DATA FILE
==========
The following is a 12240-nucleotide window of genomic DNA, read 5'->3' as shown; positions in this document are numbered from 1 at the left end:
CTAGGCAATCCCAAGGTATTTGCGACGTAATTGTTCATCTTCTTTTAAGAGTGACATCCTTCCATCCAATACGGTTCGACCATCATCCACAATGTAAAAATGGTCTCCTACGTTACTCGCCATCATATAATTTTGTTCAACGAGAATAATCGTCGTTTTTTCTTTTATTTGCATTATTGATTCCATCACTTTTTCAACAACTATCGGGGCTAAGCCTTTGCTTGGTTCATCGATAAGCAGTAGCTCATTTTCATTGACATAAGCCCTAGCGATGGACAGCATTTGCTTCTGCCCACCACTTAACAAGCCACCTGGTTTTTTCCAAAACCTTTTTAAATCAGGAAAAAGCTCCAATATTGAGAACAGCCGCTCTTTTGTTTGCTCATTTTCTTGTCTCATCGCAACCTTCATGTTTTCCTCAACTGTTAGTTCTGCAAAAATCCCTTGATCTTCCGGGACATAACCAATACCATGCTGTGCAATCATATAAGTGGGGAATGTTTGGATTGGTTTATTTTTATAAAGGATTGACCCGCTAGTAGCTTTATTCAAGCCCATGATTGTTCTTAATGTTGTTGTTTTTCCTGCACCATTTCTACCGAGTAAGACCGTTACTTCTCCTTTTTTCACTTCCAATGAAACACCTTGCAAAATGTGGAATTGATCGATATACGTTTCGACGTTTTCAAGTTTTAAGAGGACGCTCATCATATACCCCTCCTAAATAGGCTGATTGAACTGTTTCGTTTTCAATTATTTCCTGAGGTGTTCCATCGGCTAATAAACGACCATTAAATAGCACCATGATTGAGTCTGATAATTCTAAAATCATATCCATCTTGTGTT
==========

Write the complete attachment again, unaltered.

The following is a 12240-nucleotide window of genomic DNA, read 5'->3' as shown; positions in this document are numbered from 1 at the left end:
CTAGGCAATCCCAAGGTATTTGCGACGTAATTGTTCATCTTCTTTTAAGAGTGACATCCTTCCATCCAATACGGTTCGACCATCATCCACAATGTAAAAATGGTCTCCTACGTTACTCGCCATCATATAATTTTGTTCAACGAGAATAATCGTCGTTTTTTCTTTTATTTGCATTATTGATTCCATCACTTTTTCAACAACTATCGGGGCTAAGCCTTTGCTTGGTTCATCGATAAGCAGTAGCTCATTTTCATTGACATAAGCCCTAGCGATGGACAGCATTTGCTTCTGCCCACCACTTAACAAGCCACCTGGTTTTTTCCAAAACCTTTTTAAATCAGGAAAAAGCTCCAATATTGAGAACAGCCGCTCTTTTGTTTGCTCATTTTCTTGTCTCATCGCAACCTTCATGTTTTCCTCAACTGTTAGTTCTGCAAAAATCCCTTGATCTTCCGGGACATAACCAATACCATGCTGTGCAATCATATAAGTGGGGAATGTTTGGATTGGTTTATTTTTATAAAGGATTGACCCGCTAGTAGCTTTATTCAAGCCCATGATTGTTCTTAATGTTGTTGTTTTTCCTGCACCATTTCTACCGAGTAAGACCGTTACTTCTCCTTTTTTCACTTCCAATGAAACACCTTGCAAAATGTGGAATTGATCGATATACGTTTCGACGTTTTCAAGTTTTAAGAGGACGCTCATCATATACCCCTCCTAAATAGGCTGATTGAACTGTTTCGTTTTCAATTATTTCCTGAGGTGTTCCATCGGCTAATAAACGACCATTAAATAGCACCATGATTGAGTCTGATAATTCTAAAATCATATCCATCTTGTGTT